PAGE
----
What our travels teach us
The smallest miracle

On Chanukah

We're on the verge of Chanukah, the Festival of Dedication. Chanukah is a holiday of the "they-tried-to-kill-us, they-failed, let's-eat" variety. The basic story goes: when the Syrians took over Jerusalem, desecrated the Temple, and outlawed the practice of Judaism, a brave band of guerrillas (the Hammers, or Maccabees) fought back. Against all odds, they won. They found only one day's worth of sanctified oil left in the Temple, and knew it would take eight days to get more, but they lit the ner tamid (eternal light) anyway, and lo and behold, it burned for eight days. Ta-da! Miracle! Let's eat deep-fried foods and give gifts, as our ancestors did in days of old!

Okay, that's not exactly how the traditions happened. They're not Biblical in origin, nor even Rabbinic. Latkes (potato pancakes) and gelt (gifts of money; lit. "gold") both originated in Eastern Europe. The miracle of the oil came to be represented by frying foods in oil (potatoes were plentiful and cheap) and lighting wee oil lamps (or hollowed-out potatoes with wicks). While the latkes cooked and the oil burned, the traditional prohibition on gambling would be relaxed, and children would gamble their newfound gelt with a game of dreidl.

Sounds nice, eh? Of course, looking at this holiday with adult eyes, I see some interesting stuff we never focused on in Hebrew school. The Maccabees were fighting an occupying force which had illegalized Judaism, yes: but they were also fighting assimilation into the dominant (Hellenized) culture of their day. There's an amusing irony in this. Even for those of us who don't decorate "Chanukah bushes," in the last century we've turned a historically insignificant festival into a gift-giving bonanza not unlike a secular Christmas. Can we reconcile Christmas-style Chanukah observance with Chanukah's tale of resistance to assimilation?  On another note, if this holiday celebrates the Maccabees' zeal in driving an occupying force out of their land, should it impel us to consider the zealots who today fight against occupying forces: should the holiday have a political-consciousness component?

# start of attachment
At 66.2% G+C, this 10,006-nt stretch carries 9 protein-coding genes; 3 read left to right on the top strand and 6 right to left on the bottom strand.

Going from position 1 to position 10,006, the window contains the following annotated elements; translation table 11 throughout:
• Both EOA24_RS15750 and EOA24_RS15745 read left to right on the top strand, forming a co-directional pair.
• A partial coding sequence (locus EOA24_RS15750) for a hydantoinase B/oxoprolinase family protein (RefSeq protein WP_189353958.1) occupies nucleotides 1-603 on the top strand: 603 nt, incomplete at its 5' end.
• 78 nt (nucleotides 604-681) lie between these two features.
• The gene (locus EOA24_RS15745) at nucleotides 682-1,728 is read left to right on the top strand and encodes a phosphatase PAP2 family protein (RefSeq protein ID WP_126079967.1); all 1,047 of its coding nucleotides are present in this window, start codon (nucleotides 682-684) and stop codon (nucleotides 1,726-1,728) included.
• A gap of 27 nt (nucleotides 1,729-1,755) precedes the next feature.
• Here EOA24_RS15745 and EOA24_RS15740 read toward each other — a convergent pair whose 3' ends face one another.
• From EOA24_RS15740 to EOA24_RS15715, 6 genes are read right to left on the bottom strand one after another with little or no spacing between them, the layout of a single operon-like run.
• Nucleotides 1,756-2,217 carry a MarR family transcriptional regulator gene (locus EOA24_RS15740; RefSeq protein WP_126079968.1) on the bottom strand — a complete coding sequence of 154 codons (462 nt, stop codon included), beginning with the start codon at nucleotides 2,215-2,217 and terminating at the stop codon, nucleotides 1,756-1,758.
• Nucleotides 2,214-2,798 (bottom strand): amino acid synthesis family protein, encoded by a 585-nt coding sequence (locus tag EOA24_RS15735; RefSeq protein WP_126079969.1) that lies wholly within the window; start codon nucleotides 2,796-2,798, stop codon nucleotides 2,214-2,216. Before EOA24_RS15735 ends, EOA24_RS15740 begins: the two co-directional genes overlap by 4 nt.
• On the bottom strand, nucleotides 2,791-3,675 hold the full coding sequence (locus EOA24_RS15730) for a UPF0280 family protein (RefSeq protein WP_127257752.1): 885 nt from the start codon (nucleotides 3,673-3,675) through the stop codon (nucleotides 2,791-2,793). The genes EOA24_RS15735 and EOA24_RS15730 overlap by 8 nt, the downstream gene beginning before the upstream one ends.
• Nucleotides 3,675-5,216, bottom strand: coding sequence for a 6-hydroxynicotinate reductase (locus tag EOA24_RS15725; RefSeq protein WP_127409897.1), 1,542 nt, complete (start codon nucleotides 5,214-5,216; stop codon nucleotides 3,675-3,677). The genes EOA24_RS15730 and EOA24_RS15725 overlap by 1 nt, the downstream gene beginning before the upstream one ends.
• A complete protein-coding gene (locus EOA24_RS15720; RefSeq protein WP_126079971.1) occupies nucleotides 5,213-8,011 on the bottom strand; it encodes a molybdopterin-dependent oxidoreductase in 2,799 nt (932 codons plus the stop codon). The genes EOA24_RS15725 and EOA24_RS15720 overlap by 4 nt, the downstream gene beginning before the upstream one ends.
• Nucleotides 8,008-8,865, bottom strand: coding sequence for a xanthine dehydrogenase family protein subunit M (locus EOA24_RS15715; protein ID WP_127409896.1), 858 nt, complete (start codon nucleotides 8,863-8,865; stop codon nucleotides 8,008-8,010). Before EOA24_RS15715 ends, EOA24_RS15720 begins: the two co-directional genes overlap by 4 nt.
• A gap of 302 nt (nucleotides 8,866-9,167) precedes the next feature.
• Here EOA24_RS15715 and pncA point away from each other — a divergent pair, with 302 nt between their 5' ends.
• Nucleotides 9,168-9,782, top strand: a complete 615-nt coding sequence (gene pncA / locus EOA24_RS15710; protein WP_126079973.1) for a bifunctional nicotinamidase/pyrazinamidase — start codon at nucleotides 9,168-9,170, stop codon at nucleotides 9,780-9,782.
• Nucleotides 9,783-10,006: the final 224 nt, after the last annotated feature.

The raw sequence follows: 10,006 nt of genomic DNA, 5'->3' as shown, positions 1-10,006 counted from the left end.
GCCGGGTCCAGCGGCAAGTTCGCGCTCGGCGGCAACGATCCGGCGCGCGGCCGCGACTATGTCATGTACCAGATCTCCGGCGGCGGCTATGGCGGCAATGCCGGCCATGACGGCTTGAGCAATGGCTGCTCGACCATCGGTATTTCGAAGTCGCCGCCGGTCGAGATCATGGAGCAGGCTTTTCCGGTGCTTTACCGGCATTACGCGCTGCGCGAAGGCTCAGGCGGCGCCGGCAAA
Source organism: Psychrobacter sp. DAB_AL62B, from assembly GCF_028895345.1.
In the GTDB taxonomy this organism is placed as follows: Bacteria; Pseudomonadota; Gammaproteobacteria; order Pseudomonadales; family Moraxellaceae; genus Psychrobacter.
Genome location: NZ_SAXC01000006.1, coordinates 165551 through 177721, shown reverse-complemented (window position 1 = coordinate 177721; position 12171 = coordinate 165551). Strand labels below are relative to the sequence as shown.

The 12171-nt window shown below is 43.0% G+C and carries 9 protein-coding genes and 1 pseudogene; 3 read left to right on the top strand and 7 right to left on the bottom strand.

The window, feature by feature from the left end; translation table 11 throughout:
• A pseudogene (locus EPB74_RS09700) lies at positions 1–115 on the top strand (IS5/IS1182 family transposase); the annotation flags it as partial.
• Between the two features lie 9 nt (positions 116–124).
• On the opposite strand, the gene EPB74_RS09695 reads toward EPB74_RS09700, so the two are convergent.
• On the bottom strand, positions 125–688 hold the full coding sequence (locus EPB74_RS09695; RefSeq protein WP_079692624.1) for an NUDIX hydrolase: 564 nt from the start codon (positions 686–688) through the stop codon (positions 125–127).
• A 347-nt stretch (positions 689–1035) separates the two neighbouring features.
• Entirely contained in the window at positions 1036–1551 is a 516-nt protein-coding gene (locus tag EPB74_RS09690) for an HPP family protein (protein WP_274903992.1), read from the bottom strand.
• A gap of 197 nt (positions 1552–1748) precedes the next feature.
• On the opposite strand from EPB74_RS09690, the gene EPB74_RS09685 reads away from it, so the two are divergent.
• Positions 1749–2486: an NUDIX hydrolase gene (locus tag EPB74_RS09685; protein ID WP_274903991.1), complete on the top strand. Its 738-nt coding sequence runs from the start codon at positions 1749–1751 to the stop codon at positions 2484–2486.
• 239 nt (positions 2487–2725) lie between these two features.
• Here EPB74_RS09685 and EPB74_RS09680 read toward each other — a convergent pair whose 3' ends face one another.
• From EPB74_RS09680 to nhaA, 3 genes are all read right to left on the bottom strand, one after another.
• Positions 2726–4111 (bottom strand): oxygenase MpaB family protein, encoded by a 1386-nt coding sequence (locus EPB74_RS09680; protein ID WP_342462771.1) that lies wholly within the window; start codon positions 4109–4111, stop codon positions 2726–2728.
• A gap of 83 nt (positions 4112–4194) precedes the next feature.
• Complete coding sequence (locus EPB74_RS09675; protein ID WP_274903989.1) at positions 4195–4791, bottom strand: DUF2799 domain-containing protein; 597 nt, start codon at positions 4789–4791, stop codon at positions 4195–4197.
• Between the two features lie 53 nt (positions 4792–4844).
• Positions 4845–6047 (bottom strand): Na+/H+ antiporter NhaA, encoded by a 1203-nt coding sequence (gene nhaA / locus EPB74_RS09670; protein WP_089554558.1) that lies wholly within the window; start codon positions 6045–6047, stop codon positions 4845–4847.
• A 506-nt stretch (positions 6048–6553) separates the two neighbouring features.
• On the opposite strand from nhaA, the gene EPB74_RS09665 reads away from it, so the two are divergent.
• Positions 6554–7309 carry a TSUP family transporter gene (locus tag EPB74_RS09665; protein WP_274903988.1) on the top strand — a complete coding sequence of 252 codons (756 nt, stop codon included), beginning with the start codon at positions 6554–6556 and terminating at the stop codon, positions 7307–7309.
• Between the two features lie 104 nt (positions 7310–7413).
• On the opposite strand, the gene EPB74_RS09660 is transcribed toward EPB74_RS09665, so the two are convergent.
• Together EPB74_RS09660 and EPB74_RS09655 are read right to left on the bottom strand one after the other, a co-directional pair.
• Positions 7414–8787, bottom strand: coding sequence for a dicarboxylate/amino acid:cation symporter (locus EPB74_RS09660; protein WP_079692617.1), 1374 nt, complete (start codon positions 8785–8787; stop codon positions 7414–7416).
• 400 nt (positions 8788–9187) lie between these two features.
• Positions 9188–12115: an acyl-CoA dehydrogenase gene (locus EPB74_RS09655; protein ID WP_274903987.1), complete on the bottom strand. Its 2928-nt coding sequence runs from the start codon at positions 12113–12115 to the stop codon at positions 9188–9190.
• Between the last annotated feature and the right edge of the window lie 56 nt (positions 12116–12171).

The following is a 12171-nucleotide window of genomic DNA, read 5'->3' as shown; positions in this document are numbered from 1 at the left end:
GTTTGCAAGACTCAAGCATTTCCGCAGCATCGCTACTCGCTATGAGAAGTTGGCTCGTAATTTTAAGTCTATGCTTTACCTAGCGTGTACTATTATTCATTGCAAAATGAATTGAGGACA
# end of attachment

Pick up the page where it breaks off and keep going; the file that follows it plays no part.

The story's two parts are an odd match. The miracle of the oil is sweet (and makes for some excellent food traditions, from latkes to sufganiyot, Israeli jelly donuts), but it's an odd ending to the holiday's military story. Then again, some lovely drashes (exegeses) spring from the miracle of the oil: some say that the real miracle is not that the oil burned for eight days, but is rather the leap of faith of the person who decided to light it even though there wasn't enough.

Some might argue that this blog post is more intellectual consideration than this minor holiday deserves. The Days of Awe come closer to being a Jewish "holiday season" than December does. As big holidays go, Sukkot, Pesach, and Shavuot are the original pilgrimage festivals, the ones with the deepest layers of tradition (and, arguably, the widest range of cool stuff to mine in creating contemporary observance). Chanukah's a minor festival, like Purim only without the costumes, noisemakers, and drinking.

That said, it's still a fun time to exchange gifts. There's nothing inherently gifty about Chanukah (nor about Christmas, for that matter), but it's fun to trade gifts in midwinter. And it feels good to light candles when the days are short and dark. If you're inclined towards contemplative practice, it's easy to link the lighting of the chanukiyyah  with prayers or intentions to bring holiness and light into the world. If the military/anti-assimilationist narrative turns you off, focus on the allegorical part of the story, on rededicating yourself to holiness as the Maccabees rededicated the Temple. And eat latkes, regardless, because they're tasty.

As a Chanukah gift to you all, I present Hilchos Xmas, an exploration of what the Halakhah of Christmas might be if it were a Jewish holiday. Chag sameach: happy holiday!